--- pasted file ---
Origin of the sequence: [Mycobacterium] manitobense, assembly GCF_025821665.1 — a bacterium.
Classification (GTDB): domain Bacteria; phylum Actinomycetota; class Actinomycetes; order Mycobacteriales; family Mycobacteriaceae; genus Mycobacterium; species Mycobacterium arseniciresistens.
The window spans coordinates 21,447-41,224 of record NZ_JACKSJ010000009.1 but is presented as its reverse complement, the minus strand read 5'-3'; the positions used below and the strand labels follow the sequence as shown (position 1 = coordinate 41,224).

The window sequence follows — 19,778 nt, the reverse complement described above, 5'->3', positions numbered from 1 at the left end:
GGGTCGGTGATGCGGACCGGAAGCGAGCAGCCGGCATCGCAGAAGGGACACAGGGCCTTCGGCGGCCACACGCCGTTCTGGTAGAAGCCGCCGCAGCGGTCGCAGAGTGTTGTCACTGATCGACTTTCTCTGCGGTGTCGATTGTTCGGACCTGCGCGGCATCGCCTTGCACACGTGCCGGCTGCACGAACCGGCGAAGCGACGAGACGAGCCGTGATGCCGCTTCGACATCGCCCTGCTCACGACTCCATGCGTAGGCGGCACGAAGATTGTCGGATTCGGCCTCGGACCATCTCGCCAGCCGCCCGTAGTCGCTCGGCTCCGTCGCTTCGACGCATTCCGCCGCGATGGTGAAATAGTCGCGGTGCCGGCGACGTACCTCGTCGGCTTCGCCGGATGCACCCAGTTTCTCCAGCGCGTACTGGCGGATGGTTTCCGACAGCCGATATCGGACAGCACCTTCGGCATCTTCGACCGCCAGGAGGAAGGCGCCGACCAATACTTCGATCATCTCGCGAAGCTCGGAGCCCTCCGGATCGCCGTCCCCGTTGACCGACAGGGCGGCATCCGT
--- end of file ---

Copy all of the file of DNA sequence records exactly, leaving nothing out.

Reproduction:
Origin of the sequence: [Mycobacterium] manitobense, assembly GCF_025821665.1 — a bacterium.
Classification (GTDB): domain Bacteria; phylum Actinomycetota; class Actinomycetes; order Mycobacteriales; family Mycobacteriaceae; genus Mycobacterium; species Mycobacterium arseniciresistens.
The window spans coordinates 21,447-41,224 of record NZ_JACKSJ010000009.1 but is presented as its reverse complement, the minus strand read 5'-3'; the positions used below and the strand labels follow the sequence as shown (position 1 = coordinate 41,224).

The window sequence follows — 19,778 nt, the reverse complement described above, 5'->3', positions numbered from 1 at the left end:
GGGTCGGTGATGCGGACCGGAAGCGAGCAGCCGGCATCGCAGAAGGGACACAGGGCCTTCGGCGGCCACACGCCGTTCTGGTAGAAGCCGCCGCAGCGGTCGCAGAGTGTTGTCACTGATCGACTTTCTCTGCGGTGTCGATTGTTCGGACCTGCGCGGCATCGCCTTGCACACGTGCCGGCTGCACGAACCGGCGAAGCGACGAGACGAGCCGTGATGCCGCTTCGACATCGCCCTGCTCACGACTCCATGCGTAGGCGGCACGAAGATTGTCGGATTCGGCCTCGGACCATCTCGCCAGCCGCCCGTAGTCGCTCGGCTCCGTCGCTTCGACGCATTCCGCCGCGATGGTGAAATAGTCGCGGTGCCGGCGACGTACCTCGTCGGCTTCGCCGGATGCACCCAGTTTCTCCAGCGCGTACTGGCGGATGGTTTCCGACAGCCGATATCGGACAGCACCTTCGGCATCTTCGACCGCCAGGAGGAAGGCGCCGACCAATACTTCGATCATCTCGCGAAGCTCGGAGCCCTCCGGATCGCCGTCCCCGTTGACCGACAGGGCGGCATCCGT